Seamless, which is owned by the app-based food delivery company Grubhub, has followed its parent company in setting the default tip option for drivers to zero in the wake of Proposition 22’s passing in California.
On December 16, GrubHub shifted its model to introduce a new $1.50 “driver benefits” fee for California customers, saying it would subsidize the costs of providing drivers with new benefits under Proposition 22. The company then reduced its default tipping option to zero, introducing a prompt that read “If you would like to tip on top of the standard Driver benefits payment, 100% of your generosity will go to the driver.”
Seamless followed suit, with the exact same fees, prompts, and messages for customers who make deliveries through the Grubhub-owned platform. Motherboard tested the app in New York and Washington D.C., where the tip option defaulted to 10 and 20 percent respectively. In California, the default tip was zero and went up to $1.50, with an option to enter a customized tip amount.
Proposition 22 was a ballot initiative that exempted gig companies from reclassifying their workers as employees rather than independent contractors. It passed after a company-funded campaign spent well over $200 million (including millions donated to the California GOP) and deployed a record number of lobbyists. Waves of misleading political mailers and sponsored academic research were used to try and win over voters, while a targeted harassment campaign was launched against a vocal critic. All this was backgrounded by constant threats from the Prop 22 backers that the companies would leave the state if all else failed. Proposition 22 promised to provide ride-hail and delivery workers a guaranteed minimum pay of 120 percent of local minimum wage, a healthcare stipend, and some coverage of expense costs. Researchers at the Berkeley Labor Center found in a recent study that Proposition 22 would actually result in a decrease in driver earnings to $5.64 an hour.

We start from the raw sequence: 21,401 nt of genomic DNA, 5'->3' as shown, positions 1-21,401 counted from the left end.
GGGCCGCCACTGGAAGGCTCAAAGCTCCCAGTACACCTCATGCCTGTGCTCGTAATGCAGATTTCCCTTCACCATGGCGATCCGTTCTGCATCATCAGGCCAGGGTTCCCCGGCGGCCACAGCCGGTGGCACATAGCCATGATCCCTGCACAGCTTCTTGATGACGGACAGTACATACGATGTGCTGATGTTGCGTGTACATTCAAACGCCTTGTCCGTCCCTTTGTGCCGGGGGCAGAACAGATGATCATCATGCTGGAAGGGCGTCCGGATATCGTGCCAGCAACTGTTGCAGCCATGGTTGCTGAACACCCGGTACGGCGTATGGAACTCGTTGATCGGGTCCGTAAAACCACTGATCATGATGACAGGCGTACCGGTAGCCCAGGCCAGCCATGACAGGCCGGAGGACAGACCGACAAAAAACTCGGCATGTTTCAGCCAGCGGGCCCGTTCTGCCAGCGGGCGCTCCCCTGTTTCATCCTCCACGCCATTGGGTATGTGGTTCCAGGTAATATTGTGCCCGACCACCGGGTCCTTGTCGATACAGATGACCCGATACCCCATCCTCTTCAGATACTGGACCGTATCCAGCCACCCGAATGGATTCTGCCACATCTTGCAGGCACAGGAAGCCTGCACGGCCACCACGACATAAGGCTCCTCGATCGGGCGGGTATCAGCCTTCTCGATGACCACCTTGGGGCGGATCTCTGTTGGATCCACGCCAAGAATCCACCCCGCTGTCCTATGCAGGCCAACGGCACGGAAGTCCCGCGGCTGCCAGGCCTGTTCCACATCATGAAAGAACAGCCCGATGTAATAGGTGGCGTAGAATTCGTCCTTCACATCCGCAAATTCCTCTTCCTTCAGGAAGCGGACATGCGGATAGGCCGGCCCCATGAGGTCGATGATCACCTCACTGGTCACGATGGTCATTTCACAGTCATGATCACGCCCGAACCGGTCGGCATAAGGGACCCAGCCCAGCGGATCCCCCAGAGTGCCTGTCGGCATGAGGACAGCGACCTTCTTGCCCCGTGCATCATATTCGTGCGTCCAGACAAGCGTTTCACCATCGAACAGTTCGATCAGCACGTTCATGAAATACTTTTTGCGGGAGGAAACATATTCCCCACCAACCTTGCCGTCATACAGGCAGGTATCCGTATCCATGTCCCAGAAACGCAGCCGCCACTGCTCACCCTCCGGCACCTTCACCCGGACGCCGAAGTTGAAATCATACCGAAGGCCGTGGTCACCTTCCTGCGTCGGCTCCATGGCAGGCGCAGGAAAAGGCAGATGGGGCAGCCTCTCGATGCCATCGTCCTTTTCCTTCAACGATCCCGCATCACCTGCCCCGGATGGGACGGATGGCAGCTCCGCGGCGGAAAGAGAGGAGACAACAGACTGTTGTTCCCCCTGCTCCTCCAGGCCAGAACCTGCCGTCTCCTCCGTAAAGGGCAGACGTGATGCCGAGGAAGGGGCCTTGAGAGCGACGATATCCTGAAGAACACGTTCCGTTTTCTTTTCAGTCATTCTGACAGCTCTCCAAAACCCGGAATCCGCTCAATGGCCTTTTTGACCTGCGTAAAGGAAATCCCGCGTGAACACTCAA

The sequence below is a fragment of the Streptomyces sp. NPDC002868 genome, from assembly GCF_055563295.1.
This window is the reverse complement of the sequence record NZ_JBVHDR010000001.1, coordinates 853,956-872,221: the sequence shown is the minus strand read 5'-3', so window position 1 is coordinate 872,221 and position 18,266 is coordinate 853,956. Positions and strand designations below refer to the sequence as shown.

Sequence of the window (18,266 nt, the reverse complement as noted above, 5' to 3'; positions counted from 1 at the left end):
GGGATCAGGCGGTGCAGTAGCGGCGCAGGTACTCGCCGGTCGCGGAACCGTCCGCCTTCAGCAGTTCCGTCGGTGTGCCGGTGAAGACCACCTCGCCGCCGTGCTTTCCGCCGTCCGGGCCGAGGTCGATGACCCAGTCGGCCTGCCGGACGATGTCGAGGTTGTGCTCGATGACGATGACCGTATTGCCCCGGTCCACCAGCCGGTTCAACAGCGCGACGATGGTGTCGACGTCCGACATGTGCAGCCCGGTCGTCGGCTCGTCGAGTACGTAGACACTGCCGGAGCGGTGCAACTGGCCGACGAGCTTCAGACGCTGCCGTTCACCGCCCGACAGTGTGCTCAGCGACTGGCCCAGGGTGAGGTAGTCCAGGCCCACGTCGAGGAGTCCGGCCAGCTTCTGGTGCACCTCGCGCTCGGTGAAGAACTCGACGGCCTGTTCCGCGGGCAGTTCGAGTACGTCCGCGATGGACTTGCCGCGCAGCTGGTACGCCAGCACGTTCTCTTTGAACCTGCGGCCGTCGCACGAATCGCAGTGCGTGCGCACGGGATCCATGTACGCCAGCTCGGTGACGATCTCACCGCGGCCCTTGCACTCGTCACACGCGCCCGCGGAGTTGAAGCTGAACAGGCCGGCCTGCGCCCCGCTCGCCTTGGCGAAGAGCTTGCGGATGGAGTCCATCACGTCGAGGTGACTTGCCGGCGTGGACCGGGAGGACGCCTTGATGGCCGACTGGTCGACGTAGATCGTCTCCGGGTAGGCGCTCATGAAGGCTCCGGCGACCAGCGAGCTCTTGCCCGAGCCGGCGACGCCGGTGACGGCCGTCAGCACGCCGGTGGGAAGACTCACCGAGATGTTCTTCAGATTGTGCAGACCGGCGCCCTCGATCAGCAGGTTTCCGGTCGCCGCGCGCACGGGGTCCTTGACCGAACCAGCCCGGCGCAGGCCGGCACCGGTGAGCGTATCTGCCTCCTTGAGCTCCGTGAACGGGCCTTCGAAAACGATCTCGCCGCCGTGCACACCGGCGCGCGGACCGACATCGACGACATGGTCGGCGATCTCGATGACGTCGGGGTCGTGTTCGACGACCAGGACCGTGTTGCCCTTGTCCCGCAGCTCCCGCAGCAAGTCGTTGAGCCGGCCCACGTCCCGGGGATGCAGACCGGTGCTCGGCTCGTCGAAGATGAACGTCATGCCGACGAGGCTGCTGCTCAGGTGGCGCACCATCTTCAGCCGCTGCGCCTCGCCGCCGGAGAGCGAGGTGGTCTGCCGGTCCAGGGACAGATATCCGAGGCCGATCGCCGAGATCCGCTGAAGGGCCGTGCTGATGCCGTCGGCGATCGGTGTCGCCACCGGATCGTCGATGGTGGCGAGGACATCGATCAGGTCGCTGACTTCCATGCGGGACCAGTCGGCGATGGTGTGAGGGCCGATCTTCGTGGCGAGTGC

A Grubhub/Seamless spokesperson told Motherboard that drivers are seeing a 20 percent increase in pay post-Prop 22 and they’re seeing stable, guaranteed earnings before tips.
“On tipping, what we have seen so far is that Grubhub drivers in California are receiving 20 percent higher total pay per order with Prop 22 than before,” they said in a statement. “In a competitive market for drivers, California drivers are choosing to deliver for Grubhub more than ever before and now have more stability with guaranteed earnings before tips that are based on 120 percent of the local minimum wage and $.30 per mile during active delivery time, plus 100 percent of the tips they receive. We are always tweaking our product to maximize value created for drivers, diners and restaurants. Diners continue to have the ability to leave a tip for their driver, including through the custom tip feature.”
Suhauna Hussain reported for the Los Angeles Times in late December 2020, however, that the changes have slashed into Grubhub driver earnings, with one interviewed delivery worker estimating a 30 to 50 percent reduction in daily pay.
All this comes after a wave of price hikes from Prop 22 drafters DoorDash and UberEats, partially on the grounds that abiding by California employment law would radically increase prices and drastically reduce service.
Meanwhile, DoorDash has increased its service fees and tacked on city or county-wide fees in response to delivery caps passed during the pandemic to help struggling restaurants and Uber has introduced flat fees across California for both food delivery and ride-hailing.
At the same time, ride-hail workers in California and a union are arguing that Proposition 22 is actually unconstitutional and its obscure, hard-to-parse sections meant to protect the law from legislative backlash may have actually undermined powers expressly given to the legislature and Supreme Court.
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